Over the course of the previous few seasons, there has been a growing trend of removing the kicker position from fantasy football leagues. Most feel that kicker scoring is either too random to predict (there is good data in the ethos to state otherwise) or should not have as big of an impact on fantasy as say a WR or RB. For those that believe the later, I agree, kickers should not determine outcomes of fantasy games or championships. Just because Justin Tucker goes 4/4 from 50+ on a Sunday in December, doesn’t mean that your team is entitled to win a league playoff game or the ultimate prize, a fantasy football championship.
We do have to remember that kickers are people too, not just on the field to be ridiculed when they miss a PAT or a tackle in the open field. They do belong in fantasy football, but I do believe they should have a slightly reduced role. The slack could be picked up by another aspect of special teams that is typically grouped in with defenses or an afterthought altogether, the return game.
In standard scoring settings (I’ll be using ESPN) all return TDs count for 6 points for an owner’s DST with no regard for the amount of return yardage that is associated with said return. Don’t get me wrong, there are leagues that do reward return yardage to deepen the pool of playable WRs and RBs, but this would be the grouping together of the “3rd phase” of the game into a cohesive scoring system. With a couple of small changes, the issue of kickers determining too much throughout a fantasy season can be addressed and properly grouped along naturally with the return game in what I’m calling Team Special Teams. Continue reading A New Way to Look at Special Teams Scoring→
It’s a dirty and thankless job, and catchers are often an afterthought in the minds of many fantasy owners. That’s because there’s really no fantasy baseball value that rewards baserunners thrown out, perfectly framed pitches, or “most hitting tendencies studied.” While no one can doubt their importance on the actual diamond, that importance is lost in translation when the position is viewed from a fantasy baseball perspective. Catchers typically generate less counting stat production than any other among the starting 9, and to put it bluntly, that can render them useless in the opinions of fantasy owners. It’s true that game-changing, seasonal outcome-affecting power catchers like Piazza and Pudge are a rare, if not altogether missing in fantasy baseball these days.
In this episode, Derrick and Stephen discuss the NFL combine and who’s stock is going up and down. They also discuss NFL news and notes along with the latest free agent signings. Check out this episode!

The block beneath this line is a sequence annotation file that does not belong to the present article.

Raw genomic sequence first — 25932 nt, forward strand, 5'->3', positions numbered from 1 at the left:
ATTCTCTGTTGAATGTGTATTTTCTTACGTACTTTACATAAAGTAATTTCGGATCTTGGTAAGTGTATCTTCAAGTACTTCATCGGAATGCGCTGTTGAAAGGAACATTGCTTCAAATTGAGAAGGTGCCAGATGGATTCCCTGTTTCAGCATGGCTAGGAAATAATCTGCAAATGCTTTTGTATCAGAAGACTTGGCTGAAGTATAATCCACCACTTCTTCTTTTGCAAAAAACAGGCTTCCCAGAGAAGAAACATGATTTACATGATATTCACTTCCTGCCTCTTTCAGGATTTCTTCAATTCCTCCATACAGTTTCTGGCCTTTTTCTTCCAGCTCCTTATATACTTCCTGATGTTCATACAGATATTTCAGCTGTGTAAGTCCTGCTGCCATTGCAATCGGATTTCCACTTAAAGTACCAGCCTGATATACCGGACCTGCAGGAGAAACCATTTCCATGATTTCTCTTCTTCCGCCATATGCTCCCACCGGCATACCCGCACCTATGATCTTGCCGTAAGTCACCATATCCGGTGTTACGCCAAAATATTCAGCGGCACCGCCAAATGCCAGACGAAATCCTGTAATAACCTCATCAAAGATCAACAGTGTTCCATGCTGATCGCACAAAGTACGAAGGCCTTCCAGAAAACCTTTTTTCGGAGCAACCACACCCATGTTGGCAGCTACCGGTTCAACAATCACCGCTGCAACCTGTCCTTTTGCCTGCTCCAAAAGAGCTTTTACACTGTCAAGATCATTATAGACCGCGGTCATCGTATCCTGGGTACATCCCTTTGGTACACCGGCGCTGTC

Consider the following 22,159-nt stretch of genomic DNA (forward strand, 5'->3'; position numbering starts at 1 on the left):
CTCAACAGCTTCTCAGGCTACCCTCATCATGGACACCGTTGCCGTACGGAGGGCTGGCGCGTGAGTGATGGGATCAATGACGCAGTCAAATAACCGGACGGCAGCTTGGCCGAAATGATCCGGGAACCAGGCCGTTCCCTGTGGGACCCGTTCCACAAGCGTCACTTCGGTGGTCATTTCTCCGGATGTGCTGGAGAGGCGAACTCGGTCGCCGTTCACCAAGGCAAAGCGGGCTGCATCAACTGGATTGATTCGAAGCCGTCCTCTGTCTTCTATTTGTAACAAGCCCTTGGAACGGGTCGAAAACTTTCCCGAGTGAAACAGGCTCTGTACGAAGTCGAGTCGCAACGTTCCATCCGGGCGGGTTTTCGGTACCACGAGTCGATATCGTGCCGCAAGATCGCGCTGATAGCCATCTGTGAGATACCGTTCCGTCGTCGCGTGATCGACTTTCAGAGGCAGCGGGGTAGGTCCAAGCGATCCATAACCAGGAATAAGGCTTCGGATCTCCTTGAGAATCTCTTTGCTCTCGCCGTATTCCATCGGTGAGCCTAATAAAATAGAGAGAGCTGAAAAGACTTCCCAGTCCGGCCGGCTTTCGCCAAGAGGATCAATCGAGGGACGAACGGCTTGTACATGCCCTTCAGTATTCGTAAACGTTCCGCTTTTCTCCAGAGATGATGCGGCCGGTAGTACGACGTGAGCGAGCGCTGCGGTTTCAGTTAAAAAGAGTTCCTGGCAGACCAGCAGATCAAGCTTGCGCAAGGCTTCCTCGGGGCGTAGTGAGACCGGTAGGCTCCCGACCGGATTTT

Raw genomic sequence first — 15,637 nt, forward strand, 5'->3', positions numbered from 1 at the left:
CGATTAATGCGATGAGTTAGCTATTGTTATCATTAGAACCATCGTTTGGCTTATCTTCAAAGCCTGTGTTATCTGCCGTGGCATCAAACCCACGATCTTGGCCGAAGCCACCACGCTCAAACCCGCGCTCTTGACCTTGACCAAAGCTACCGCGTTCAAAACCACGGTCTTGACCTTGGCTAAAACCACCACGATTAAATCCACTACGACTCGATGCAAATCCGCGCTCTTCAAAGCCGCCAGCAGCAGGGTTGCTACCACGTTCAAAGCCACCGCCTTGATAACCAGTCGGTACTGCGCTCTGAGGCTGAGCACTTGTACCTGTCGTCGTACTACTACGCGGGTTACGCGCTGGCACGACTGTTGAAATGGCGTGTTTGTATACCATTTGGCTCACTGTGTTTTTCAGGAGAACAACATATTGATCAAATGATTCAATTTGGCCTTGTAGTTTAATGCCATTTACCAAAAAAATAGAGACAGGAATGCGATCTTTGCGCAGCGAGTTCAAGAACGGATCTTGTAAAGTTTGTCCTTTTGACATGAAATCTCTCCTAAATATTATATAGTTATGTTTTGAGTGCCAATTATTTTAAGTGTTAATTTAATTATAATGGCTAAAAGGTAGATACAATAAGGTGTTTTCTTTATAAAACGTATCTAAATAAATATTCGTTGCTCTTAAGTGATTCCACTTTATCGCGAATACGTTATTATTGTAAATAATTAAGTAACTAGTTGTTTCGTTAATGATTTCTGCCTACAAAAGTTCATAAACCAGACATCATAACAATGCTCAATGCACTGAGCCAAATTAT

Monday night, NFL teams and prospects alike made their way home from Indianapolis as the doors closed to the 2017 NFL Combine. As the dust settles on Lucas Oil Stadium, several prospects will go home smiling, knowing that their performance has improved their draft stock, while others will go home worried that they just ruined their shot at being a day one or two pick in the draft.
As the tour makes its way to PGA National in Palm Beach, Florida. PGA National is a Par 70 course that plays just over 7,000 yards. There will be some rain on Wednesday which could soften the greens a bit. But, the wind in the forecast could make an already difficult course even more difficult. We’ll be looking for strokes gained: tee to green, Par 3 and Par 4 scoring, and good drive percentage as our predictors of success.
As a fantasy baseball player, I know how easy it can be to go online and find a list of the Top 10 or Top 20 guys at each position. Each of those lists rattles off the same roster of guys, sometimes in a different order, but the reality of fantasy baseball is that you have no chance of getting a Top 10 guy at each position. If by some chance you have a league like that, please let me know if there is an opening because it’s a league I think I can win.
With Spring Training underway, I want to give you my own list; a full lineup of guys in the American League who are primed for breakout seasons in 2017.
There is a long history at Torrey Pines for this event. The field will play one round on the North Course and one round on the South Course on Thursday and Friday. The weekend will be played exclusively on the much longer, much more difficult South course. Torrey Pines North had a redesign since the last time this tournament was played, but since there’s only one round there we can put less weight into it. The South course, however, has an incredible amount of data from previous years. Player selection should be centered around distance, strokes gained off the tee, and Par 5 scoring if history is any indication.
As a relatively casual DFS player, I’m much more partial to playing cash games than I am GPP’s for several reasons: 1.) I only play a small number of lineups, 2.) I find it much easier to construct a winning lineup in cash games as opposed to GPP’s, and 3.) I find the chances of taking home substantial money (substantial meaning 2X your original investment) in tournaments to be the opposite of The Hunger Games. The odds are not in my favor. Not that winning in cash games is a walk in the park either, but I’ve had better luck playing one or two lineups in large field 50/50’s or head to heads. That’s personal preference mostly. There is no right or wrong formula to approaching DFS, just make sure you find a strategy that works for you and yields results.